I now feel like I know so many startling, brilliant, enchanting women, and their particularities satisfy me in a way I think no composite image could.
In these next couple of days, three of my very close friends are leaving to further their studies and for work. Nadia and Sara are leaving to the UK, and Dr Amaleena (I totally have doctor friend, yo.) is leaving for Sabah to work there. As it is, Syar is in Australia for her studies, Jacqueline is in Canada for hers, and Su is often in Miri for work. Soon, Mawar too will be leaving for Australia.
As some of you know, Tigah and I are already in a long distance relationship as he is currently in the States. And suddenly, a lot of whom I hold dear are leaving too- and I feel so incredibly alone.
I know it’s selfish to dwell on my loneliness when, given the opportunity they had, I too would (and will) leave this place. But I can’t help but feel deserted. And I’m holding on to Skype like my life depends on it.
Because it practically does. I don’t know how I would have survived these past 3 years being apart from Ian without Skype, and I don’t know how I can handle missing my girlfriends soon.
But as we sat around the mamak table, laughing our heads off over the silliest things, I recall what we were like in high school. The things we felt were important now seem so trivial and childish. The little fights we’d have, the gossips we shared. The drama that were shared (mostly by me).
And I look at these girls now and think, wow. What wonderful women they’ve all turned out to be. They have always been the most intelligent girls I know, but now they’re also much stronger, more confident, and ready to take on the world. They’re my inspiration, my motivation. They’ve all seen how a crybaby like me grew up, and it wouldn’t have been possible without them.
So I’m struggling a bit, because suddenly my sisters won’t be around to smack me upside the head if/when I do something stupid. But at the same time, I feel, the years they’ve spent with me has prepared me for this moment.
And as I glimpse into my (hopefully not too imaginary) future, I look forward to the next phase of adulthood, when we gather for our weddings, and baby showers and children’s birthdays and hip replacement parties.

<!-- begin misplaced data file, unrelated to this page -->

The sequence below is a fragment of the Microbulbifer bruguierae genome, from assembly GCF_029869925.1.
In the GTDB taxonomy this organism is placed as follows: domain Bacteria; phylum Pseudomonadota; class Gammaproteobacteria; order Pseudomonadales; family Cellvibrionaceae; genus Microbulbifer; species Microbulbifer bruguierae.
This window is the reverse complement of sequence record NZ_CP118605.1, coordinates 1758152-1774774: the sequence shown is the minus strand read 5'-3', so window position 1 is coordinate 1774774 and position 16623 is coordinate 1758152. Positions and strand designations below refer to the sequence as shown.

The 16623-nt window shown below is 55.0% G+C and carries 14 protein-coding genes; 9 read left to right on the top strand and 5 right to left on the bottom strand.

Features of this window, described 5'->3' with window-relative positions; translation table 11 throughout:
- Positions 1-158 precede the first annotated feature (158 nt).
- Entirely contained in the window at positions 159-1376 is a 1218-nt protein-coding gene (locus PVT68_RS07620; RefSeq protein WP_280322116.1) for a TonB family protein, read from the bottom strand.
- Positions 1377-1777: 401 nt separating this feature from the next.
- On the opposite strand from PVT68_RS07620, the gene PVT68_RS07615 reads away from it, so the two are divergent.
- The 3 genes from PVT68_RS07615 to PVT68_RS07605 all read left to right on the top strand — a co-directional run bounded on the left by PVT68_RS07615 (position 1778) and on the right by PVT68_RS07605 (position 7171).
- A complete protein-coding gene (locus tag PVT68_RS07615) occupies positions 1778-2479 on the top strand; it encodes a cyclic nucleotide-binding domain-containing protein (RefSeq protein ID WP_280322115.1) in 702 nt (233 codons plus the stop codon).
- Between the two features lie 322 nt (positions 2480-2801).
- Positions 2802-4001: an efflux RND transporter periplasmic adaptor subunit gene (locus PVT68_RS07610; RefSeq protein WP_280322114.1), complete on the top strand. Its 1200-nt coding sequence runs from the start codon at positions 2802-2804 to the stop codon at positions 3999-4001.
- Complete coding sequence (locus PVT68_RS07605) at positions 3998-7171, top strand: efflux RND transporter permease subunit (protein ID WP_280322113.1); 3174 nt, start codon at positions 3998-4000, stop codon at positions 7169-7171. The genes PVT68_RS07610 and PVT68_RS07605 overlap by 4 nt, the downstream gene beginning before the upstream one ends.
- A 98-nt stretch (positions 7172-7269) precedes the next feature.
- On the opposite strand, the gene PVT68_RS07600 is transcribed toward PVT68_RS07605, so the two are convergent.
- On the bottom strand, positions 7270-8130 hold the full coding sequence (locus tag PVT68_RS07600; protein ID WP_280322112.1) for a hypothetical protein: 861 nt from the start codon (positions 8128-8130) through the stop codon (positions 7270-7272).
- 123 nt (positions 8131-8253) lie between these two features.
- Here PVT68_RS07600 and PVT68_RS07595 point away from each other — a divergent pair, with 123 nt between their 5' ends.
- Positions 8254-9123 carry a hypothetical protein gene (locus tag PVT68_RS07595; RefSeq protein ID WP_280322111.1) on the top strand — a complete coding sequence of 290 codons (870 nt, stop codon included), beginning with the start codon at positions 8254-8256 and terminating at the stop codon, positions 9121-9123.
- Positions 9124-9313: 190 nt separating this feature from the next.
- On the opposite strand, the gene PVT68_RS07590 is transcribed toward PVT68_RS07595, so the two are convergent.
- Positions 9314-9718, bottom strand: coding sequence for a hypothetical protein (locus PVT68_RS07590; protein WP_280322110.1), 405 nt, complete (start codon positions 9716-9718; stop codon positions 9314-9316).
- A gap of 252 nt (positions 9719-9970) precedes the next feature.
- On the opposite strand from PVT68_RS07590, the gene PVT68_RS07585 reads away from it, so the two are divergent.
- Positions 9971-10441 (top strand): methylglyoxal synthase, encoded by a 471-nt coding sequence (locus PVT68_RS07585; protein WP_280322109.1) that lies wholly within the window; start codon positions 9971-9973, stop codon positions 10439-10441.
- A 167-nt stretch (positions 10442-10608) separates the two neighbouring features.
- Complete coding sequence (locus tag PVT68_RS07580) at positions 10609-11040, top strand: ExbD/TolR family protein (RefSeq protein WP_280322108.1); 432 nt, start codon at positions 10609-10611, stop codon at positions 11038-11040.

Because I believe the distance won’t severe our sisterhood. This is the kind of friendship that lasts a life time.
And I’m glad I have them to share that with me.
I will miss you girls so much. I love you all.
I’ve known El since she was 12 going on 13 and I was 11 going on 12 (I got to skip 4th grade because I
am a genius child prodigy passed a national standardized test that no longer exists). I remember setting up her Hotmail account for her, for some reason. I remember how we used to write NSYNC fanfiction. I remember her choreographing dance moves to Aaliyah’s Try Again (and also Mandy Moore’s Candy, and I think Janet Jackson’s Doesn’t Really Matter) for our PE class. I remember the day we got our results for SPM (another Malaysian standardized test) and how she thought she got 6A’s and I pointed out that she miscounted and she had gotten 7, which, she wasn’t even expecting 6. She used my phone to make both calls to her mom. I still make fun of her for the time she went on a rant in front of our whole Form 1 class, sat down, and kicked her shoe (“accidentally”) until it hit the ceiling.
I’ve been away from home for four years. Half of me thinks all of our lives will converge and overlap again the way it used to when we were in high school. When we were all in the same place, and saw each other every other day. That half is still scared of growing up. She’s learning though, that half. And she’s catching up with the other half, who’s making leaps and jumps she didn’t think she could have, or would have, when she was 11 going on 12. And I can’t tell you the feeling in my heart when I see my lovely lovely best friends doing the same. We continue to grow and love together.
What wonderful women we’ve all turned out to be, indeed.
Today I’ve been thinking about how a friend has this habit of deflecting a question by repeating the question to someone else in the vicinity.
A: “What did you do this weekend, B?”
B: “I don’t know, what did I do this weekend, C?”
The relationship of A to B is almost always far less intimate than the relationship of B to C. This disparity is what allows B to firstly: refrain from directly answering A’s question and secondly: safely deflect the question to someone more or less likely to participate in this weird game of catch.
It’s an odd affectation, and I’ve tossed around a couple of theories as to why B has this habit. Mostly it has to do with B’s reluctance to answer the question, which increases accordingly depending on the subject matter of the question. It allows B to avoid talking about things like B’s university coursework, B’s responsibilities for a number of different projects, B’s feelings about family, B’s financial situation and other awkward odds and ends that sometimes turn up in civil conversation. It allows B to do all this avoiding but with a smile and a laugh, because if it comes out of someone else’s mouth it’s nothing at all; it’s a questionable truth.
"How much money have I been spending this month, C?"
"How much work have I been doing today, C?"
The answer is always either “More than you should have” or “Less than you should have”. Both answers are never what B wants to admit to anyone. This leads me to conclude that B is embarrassed about the decisions B makes and fears the judgment of others, which is unfortunate but is the universal condition. I wish I had a graph of all this, and I hope B never ever finds it or what’s been written.